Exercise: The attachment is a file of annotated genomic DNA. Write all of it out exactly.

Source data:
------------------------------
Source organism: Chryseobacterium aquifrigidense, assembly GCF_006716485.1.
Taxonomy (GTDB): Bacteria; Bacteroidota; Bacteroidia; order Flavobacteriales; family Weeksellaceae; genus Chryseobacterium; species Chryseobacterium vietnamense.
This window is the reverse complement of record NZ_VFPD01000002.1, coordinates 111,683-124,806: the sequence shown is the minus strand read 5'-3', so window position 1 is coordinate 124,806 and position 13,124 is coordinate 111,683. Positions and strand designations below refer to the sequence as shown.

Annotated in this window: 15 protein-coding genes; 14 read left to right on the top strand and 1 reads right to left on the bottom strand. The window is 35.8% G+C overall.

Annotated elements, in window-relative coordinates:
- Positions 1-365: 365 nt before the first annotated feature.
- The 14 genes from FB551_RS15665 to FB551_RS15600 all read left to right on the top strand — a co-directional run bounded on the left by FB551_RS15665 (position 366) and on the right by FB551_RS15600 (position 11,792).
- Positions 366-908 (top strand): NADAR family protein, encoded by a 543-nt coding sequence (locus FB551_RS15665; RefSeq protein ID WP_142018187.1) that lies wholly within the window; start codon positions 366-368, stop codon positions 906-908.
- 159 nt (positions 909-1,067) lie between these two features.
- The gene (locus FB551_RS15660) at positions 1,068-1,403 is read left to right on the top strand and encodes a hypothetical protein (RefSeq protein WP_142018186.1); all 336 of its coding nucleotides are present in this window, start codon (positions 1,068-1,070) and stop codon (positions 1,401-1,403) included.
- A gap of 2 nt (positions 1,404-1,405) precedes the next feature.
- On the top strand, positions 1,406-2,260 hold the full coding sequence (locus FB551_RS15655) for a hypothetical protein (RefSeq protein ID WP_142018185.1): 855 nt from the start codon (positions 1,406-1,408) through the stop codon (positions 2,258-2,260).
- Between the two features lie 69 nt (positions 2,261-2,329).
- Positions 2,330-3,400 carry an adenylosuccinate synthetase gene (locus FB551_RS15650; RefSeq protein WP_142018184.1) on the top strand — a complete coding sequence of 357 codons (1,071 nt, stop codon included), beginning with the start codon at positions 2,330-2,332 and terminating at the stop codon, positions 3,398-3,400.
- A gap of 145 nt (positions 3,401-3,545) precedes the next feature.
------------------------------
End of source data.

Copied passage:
Source organism: Chryseobacterium aquifrigidense, assembly GCF_006716485.1.
Taxonomy (GTDB): Bacteria; Bacteroidota; Bacteroidia; order Flavobacteriales; family Weeksellaceae; genus Chryseobacterium; species Chryseobacterium vietnamense.
This window is the reverse complement of record NZ_VFPD01000002.1, coordinates 111,683-124,806: the sequence shown is the minus strand read 5'-3', so window position 1 is coordinate 124,806 and position 13,124 is coordinate 111,683. Positions and strand designations below refer to the sequence as shown.

Annotated in this window: 15 protein-coding genes; 14 read left to right on the top strand and 1 reads right to left on the bottom strand. The window is 35.8% G+C overall.

Annotated elements, in window-relative coordinates:
- Positions 1-365: 365 nt before the first annotated feature.
- The 14 genes from FB551_RS15665 to FB551_RS15600 all read left to right on the top strand — a co-directional run bounded on the left by FB551_RS15665 (position 366) and on the right by FB551_RS15600 (position 11,792).
- Positions 366-908 (top strand): NADAR family protein, encoded by a 543-nt coding sequence (locus FB551_RS15665; RefSeq protein ID WP_142018187.1) that lies wholly within the window; start codon positions 366-368, stop codon positions 906-908.
- 159 nt (positions 909-1,067) lie between these two features.
- The gene (locus FB551_RS15660) at positions 1,068-1,403 is read left to right on the top strand and encodes a hypothetical protein (RefSeq protein WP_142018186.1); all 336 of its coding nucleotides are present in this window, start codon (positions 1,068-1,070) and stop codon (positions 1,401-1,403) included.
- A gap of 2 nt (positions 1,404-1,405) precedes the next feature.
- On the top strand, positions 1,406-2,260 hold the full coding sequence (locus FB551_RS15655) for a hypothetical protein (RefSeq protein ID WP_142018185.1): 855 nt from the start codon (positions 1,406-1,408) through the stop codon (positions 2,258-2,260).
- Between the two features lie 69 nt (positions 2,261-2,329).
- Positions 2,330-3,400 carry an adenylosuccinate synthetase gene (locus FB551_RS15650; RefSeq protein WP_142018184.1) on the top strand — a complete coding sequence of 357 codons (1,071 nt, stop codon included), beginning with the start codon at positions 2,330-2,332 and terminating at the stop codon, positions 3,398-3,400.
- A gap of 145 nt (positions 3,401-3,545) precedes the next feature.